The highly anticipated ‘deregulation’ bill, released on 10 April, is aimed at reducing red tape and compliance costs for businesses.
The draft Bill is a package of repeal and streamlining amendments to the Corporations Act 2001 and the Australian Securities and Investments Commission Act 2001. The proposed amendments in the draft Bill are stated to include the improvement of remuneration report disclosure.
When it comes to simplifying remuneration disclosures, however, it falls well short of the mark. The government actually imposes yet another reporting requirement, while at long last removing a requirement identified as useless from the day it was introduced in 2005 (but replacing it with a new requirement).
The additional requirement is to require companies to include a description of their remuneration governance framework, to the extent that it is not included elsewhere in the annual report.
The useless bit being removed is the requirement to disclose the value of options granted to key management personnel that have lapsed, as well as the percentage of remuneration consisting of options. But to fill the void the government is replacing it with a requirement to disclose the number of lapsed options and the year in which they were granted. This addition will provide useful information to some investors.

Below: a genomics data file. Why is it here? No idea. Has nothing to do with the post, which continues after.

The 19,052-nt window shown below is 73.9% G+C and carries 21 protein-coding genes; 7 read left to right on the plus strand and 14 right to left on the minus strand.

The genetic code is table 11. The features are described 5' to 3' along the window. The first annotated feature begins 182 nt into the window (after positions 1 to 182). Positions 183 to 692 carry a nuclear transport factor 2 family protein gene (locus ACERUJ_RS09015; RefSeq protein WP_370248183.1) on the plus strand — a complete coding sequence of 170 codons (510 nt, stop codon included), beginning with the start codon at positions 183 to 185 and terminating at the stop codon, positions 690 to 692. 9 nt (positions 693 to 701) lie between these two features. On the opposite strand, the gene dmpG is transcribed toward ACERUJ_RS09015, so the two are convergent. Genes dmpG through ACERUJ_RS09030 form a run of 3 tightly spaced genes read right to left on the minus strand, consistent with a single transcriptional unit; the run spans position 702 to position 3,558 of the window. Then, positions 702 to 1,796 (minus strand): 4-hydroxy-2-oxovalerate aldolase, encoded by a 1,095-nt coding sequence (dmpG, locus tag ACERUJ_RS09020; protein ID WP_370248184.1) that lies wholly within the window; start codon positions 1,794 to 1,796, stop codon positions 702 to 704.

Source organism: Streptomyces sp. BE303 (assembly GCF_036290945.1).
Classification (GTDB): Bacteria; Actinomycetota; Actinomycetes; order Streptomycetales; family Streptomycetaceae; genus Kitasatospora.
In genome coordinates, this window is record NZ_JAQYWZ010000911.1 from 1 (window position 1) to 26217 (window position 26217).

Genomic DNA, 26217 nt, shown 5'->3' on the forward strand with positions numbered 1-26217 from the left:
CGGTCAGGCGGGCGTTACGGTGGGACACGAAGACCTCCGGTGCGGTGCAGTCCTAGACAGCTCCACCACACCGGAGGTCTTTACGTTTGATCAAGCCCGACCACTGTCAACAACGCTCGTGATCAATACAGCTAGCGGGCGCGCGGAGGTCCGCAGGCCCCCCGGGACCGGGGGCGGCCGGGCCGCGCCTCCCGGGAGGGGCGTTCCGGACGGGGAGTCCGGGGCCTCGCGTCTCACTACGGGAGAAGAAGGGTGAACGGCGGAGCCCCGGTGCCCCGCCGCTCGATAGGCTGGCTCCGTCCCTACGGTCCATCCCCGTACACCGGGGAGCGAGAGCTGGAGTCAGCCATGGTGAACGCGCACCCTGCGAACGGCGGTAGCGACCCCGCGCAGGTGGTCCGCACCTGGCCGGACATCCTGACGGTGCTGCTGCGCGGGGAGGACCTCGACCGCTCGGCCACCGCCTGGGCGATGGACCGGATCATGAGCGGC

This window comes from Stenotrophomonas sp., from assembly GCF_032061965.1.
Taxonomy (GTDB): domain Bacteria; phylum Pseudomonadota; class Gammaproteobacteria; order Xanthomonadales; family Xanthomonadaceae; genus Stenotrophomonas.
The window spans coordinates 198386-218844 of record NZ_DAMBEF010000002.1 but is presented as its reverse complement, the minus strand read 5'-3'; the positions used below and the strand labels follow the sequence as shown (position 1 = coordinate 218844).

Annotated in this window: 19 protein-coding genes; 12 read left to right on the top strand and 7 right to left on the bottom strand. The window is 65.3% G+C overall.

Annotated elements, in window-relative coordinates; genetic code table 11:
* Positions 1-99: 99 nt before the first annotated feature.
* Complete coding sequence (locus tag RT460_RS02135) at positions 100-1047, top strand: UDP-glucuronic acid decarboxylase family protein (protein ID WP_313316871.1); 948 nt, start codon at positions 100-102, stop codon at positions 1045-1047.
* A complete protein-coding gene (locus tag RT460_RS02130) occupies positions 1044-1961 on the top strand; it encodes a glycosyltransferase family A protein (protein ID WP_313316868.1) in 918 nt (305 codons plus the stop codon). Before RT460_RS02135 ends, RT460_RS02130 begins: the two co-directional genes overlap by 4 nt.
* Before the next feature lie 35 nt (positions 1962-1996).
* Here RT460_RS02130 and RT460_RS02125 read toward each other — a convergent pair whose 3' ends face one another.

The new requirement to disclose the remuneration governance framework will not impact too may companies, as the vast majority of companies already include a description of the remuneration governance framework in the remuneration report or, if not, the corporate governance statement.
However, it could have been worse. Some readers may recall the previous incarnation of the simplification amendments (contained in the Corporations Legislation Amendment (Remuneration Disclosures and Other Measures) Bill 2012) proposed substantive changes – including disclosures relating to past, present and future pay. If enacted these would have been lovely for remuneration consultants but of no help at all to investors wanting to know if pay was related to performance (see HERE).
Other key proposed amendments to the Corporations Act in the current draft Bill include:
- removing the obligation to hold a general meeting on the request of 100 shareholders. Members holding at least 5% of voting shares will still be able to request a meeting; and
- increasing the flexibility of companies to pay dividends by amending the ‘dividend test’ from a net assets test to a profit test.
This Bill presented an opportunity to fix the various issues associated with the operation of the two strikes regime (see HERE) – an opportunity that the government has so far not acted on.
Submissions on the draft Bill close on 16 May 2014.
See the Bill and background HERE.© Guerdon Associates 2022 Back to all articles